Figure 8
Figure 8

EndoC-βH1 were treated with either IFNγ (1000 U/mL) or IFNλ1 or IFNλ2 (20 ng/mL) for 24 h. After this time, cells were washed and retreated with either IFNγ (1000 U/mL) or IFNλ1 or IFNλ2 (20 ng/mL) for a further 30 min. Protein was extracted at the end of the incubation and Western blotting performed using anti-pSTAT1, anti-total STAT1, anti-pSTAT2 and anti-total STAT2. GAPDH was used as a loading control (representative blots are shown; n  = 3).

Citation: Journal of Molecular Endocrinology 69, 2; 10.1530/JME-21-0224

To establish the dose–response relationship of IFNα-induced desensitisation, cells were exposed initially to increasing concentrations of IFNα for 30 min prior to lysis and extraction (Fig. 9). Under these conditions, STAT1 and STAT2 phosphorylation were each increased over the range 1–1000 U/mL IFNα. Similarly, total STAT1 and STAT2 levels were also increased over the same concentration range when assessed after 24 h of incubation. Upon subsequent addition of the highest concentration of IFNα at the end of the initial 24 h period, the extent of STAT1 and STAT2 phosphorylation diminished in parallel with the initial IFNα concentration employed. Thus, low doses of IFNα (1–10 U/mL) caused a modest initial phosphorylation of STAT1 and STAT2 and subsequent introduction of a bolus of 1000 U/mL IFNα then resulted in a renewed phosphorylation of STAT1 and STAT2. However, no renewal of this response was observed when higher doses of IFNα (100–1000 U/mL) were employed initially (Fig. 9).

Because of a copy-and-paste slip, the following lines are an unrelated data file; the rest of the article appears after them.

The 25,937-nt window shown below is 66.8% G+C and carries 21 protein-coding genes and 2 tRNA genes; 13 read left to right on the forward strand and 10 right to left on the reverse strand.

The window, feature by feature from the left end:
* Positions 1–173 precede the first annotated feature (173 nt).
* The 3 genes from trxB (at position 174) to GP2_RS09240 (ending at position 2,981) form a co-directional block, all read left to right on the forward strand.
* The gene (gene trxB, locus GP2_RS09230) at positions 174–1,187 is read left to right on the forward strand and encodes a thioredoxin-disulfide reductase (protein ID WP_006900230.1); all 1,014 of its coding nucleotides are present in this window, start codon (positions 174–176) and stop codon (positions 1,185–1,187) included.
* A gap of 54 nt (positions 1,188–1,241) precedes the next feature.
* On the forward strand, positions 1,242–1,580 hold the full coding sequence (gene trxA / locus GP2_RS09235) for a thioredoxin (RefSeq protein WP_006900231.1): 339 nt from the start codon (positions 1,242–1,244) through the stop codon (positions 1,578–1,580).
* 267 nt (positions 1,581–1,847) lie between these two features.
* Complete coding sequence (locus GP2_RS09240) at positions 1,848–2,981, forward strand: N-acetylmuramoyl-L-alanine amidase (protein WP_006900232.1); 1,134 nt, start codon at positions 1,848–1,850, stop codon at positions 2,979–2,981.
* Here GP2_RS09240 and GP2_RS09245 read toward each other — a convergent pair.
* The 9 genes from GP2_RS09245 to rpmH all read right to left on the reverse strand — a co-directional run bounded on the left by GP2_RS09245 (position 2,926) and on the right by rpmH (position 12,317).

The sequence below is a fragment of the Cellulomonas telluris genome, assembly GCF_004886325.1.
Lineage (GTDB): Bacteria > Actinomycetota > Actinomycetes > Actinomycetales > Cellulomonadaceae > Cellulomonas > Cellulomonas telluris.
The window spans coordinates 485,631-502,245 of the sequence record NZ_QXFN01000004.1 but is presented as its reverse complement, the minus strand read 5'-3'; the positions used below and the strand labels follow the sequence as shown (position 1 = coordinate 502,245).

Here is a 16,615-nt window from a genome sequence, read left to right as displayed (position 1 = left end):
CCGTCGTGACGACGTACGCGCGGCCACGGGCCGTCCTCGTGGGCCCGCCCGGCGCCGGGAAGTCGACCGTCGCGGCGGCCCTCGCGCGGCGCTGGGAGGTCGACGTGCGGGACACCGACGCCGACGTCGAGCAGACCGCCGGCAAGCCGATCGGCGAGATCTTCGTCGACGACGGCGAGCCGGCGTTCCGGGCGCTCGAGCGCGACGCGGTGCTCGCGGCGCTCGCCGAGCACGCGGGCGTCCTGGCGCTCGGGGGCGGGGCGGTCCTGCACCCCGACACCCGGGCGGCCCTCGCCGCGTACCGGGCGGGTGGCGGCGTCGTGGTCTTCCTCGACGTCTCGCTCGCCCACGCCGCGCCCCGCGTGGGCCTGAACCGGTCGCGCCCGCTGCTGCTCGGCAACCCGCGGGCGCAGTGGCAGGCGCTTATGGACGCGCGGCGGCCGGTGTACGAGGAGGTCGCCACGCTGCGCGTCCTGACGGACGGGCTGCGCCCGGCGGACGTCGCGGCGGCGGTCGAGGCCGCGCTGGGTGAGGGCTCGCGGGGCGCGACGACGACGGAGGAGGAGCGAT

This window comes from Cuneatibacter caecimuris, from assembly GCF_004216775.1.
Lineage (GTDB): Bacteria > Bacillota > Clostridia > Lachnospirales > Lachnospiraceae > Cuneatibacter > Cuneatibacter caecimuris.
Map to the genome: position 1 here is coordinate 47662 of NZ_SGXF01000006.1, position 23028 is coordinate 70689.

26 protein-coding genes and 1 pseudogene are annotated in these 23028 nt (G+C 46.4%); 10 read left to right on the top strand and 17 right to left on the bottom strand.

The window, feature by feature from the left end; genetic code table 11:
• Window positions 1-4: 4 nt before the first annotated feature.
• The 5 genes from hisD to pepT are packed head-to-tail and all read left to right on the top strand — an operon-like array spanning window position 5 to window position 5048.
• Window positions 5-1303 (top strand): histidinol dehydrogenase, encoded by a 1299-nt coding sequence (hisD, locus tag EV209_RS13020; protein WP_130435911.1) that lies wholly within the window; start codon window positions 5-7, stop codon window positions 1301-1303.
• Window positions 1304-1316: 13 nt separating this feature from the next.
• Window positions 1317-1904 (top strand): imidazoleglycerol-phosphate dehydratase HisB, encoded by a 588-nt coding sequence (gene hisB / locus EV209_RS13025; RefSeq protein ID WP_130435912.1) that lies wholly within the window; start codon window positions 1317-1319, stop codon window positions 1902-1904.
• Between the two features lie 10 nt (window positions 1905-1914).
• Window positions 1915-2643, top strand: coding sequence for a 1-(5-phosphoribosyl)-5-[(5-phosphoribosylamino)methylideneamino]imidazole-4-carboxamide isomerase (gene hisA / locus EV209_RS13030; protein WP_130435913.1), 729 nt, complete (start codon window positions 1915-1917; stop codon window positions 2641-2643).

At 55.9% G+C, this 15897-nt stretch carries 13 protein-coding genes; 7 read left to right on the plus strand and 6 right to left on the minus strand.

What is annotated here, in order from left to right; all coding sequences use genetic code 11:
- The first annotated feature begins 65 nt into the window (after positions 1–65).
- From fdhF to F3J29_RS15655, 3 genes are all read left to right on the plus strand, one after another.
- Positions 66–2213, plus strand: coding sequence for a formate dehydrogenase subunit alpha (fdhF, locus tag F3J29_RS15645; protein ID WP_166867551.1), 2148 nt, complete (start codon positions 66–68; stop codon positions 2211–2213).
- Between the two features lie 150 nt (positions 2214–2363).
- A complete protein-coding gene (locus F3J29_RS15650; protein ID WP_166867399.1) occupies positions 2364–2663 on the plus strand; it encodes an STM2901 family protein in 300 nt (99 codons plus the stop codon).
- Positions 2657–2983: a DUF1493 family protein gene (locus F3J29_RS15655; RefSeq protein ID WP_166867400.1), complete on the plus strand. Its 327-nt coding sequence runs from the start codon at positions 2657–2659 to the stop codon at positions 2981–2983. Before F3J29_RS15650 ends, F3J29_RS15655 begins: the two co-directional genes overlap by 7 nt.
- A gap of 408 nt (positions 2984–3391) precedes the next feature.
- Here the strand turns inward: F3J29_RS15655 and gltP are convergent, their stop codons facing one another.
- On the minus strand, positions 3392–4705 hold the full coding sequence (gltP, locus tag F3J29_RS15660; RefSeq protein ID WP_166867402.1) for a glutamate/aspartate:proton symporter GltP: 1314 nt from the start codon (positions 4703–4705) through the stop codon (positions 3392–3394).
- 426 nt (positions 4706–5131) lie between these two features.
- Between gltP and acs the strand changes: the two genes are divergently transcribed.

Figure 9
Figure 9

EndoC-βH1 were treated with increasing concentration of IFNα (1, 10, 100 or 1000 U/mL) for 24 h. Cells were then washed with PBS and treated with 1000 U/mL IFNα for a further of 30 min. Cells were lysed and Western blotting performed using anti-pSTAT1, anti-total STAT1, anti-pSTAT2 and anti-total STAT2. GAPDH was used as a loading control. Representative blots are presented but densitometric traces were obtained from two separate experiments in each case (lower panels). ****P  < 0.0001; ***P  < 0.001; **P  < 0.01; *P  < 0.05.